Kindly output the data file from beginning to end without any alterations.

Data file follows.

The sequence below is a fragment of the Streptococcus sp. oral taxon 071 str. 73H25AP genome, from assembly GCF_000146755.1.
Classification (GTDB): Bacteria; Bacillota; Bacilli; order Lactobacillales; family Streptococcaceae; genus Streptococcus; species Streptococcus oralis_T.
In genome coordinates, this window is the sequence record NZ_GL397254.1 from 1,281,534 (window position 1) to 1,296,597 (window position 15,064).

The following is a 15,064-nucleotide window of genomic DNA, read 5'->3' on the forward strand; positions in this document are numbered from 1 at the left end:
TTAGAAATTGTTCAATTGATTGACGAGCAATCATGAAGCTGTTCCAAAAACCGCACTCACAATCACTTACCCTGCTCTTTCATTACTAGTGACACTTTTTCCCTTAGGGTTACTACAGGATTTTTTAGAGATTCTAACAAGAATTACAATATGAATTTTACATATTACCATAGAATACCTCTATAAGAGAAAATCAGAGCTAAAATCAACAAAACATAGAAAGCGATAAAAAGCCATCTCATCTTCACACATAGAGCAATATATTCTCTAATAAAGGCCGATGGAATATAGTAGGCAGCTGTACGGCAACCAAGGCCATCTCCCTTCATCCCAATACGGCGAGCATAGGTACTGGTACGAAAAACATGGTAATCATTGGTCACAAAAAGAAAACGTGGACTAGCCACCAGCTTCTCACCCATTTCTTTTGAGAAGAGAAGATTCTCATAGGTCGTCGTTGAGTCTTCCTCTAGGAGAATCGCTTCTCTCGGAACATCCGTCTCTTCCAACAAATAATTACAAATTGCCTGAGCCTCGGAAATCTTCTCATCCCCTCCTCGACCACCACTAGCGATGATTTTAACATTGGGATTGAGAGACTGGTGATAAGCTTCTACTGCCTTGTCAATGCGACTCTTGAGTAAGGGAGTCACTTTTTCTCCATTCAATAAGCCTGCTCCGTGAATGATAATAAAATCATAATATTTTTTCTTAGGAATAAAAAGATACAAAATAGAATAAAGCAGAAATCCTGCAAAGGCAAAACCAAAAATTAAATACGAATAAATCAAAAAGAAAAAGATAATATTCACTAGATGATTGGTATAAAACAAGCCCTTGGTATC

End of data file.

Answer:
The sequence below is a fragment of the Streptococcus sp. oral taxon 071 str. 73H25AP genome, from assembly GCF_000146755.1.
Classification (GTDB): Bacteria; Bacillota; Bacilli; order Lactobacillales; family Streptococcaceae; genus Streptococcus; species Streptococcus oralis_T.
In genome coordinates, this window is the sequence record NZ_GL397254.1 from 1,281,534 (window position 1) to 1,296,597 (window position 15,064).

The following is a 15,064-nucleotide window of genomic DNA, read 5'->3' on the forward strand; positions in this document are numbered from 1 at the left end:
TTAGAAATTGTTCAATTGATTGACGAGCAATCATGAAGCTGTTCCAAAAACCGCACTCACAATCACTTACCCTGCTCTTTCATTACTAGTGACACTTTTTCCCTTAGGGTTACTACAGGATTTTTTAGAGATTCTAACAAGAATTACAATATGAATTTTACATATTACCATAGAATACCTCTATAAGAGAAAATCAGAGCTAAAATCAACAAAACATAGAAAGCGATAAAAAGCCATCTCATCTTCACACATAGAGCAATATATTCTCTAATAAAGGCCGATGGAATATAGTAGGCAGCTGTACGGCAACCAAGGCCATCTCCCTTCATCCCAATACGGCGAGCATAGGTACTGGTACGAAAAACATGGTAATCATTGGTCACAAAAAGAAAACGTGGACTAGCCACCAGCTTCTCACCCATTTCTTTTGAGAAGAGAAGATTCTCATAGGTCGTCGTTGAGTCTTCCTCTAGGAGAATCGCTTCTCTCGGAACATCCGTCTCTTCCAACAAATAATTACAAATTGCCTGAGCCTCGGAAATCTTCTCATCCCCTCCTCGACCACCACTAGCGATGATTTTAACATTGGGATTGAGAGACTGGTGATAAGCTTCTACTGCCTTGTCAATGCGACTCTTGAGTAAGGGAGTCACTTTTTCTCCATTCAATAAGCCTGCTCCGTGAATGATAATAAAATCATAATATTTTTTCTTAGGAATAAAAAGATACAAAATAGAATAAAGCAGAAATCCTGCAAAGGCAAAACCAAAAATTAAATACGAATAAATCAAAAAGAAAAAGATAATATTCACTAGATGATTGGTATAAAACAAGCCCTTGGTATC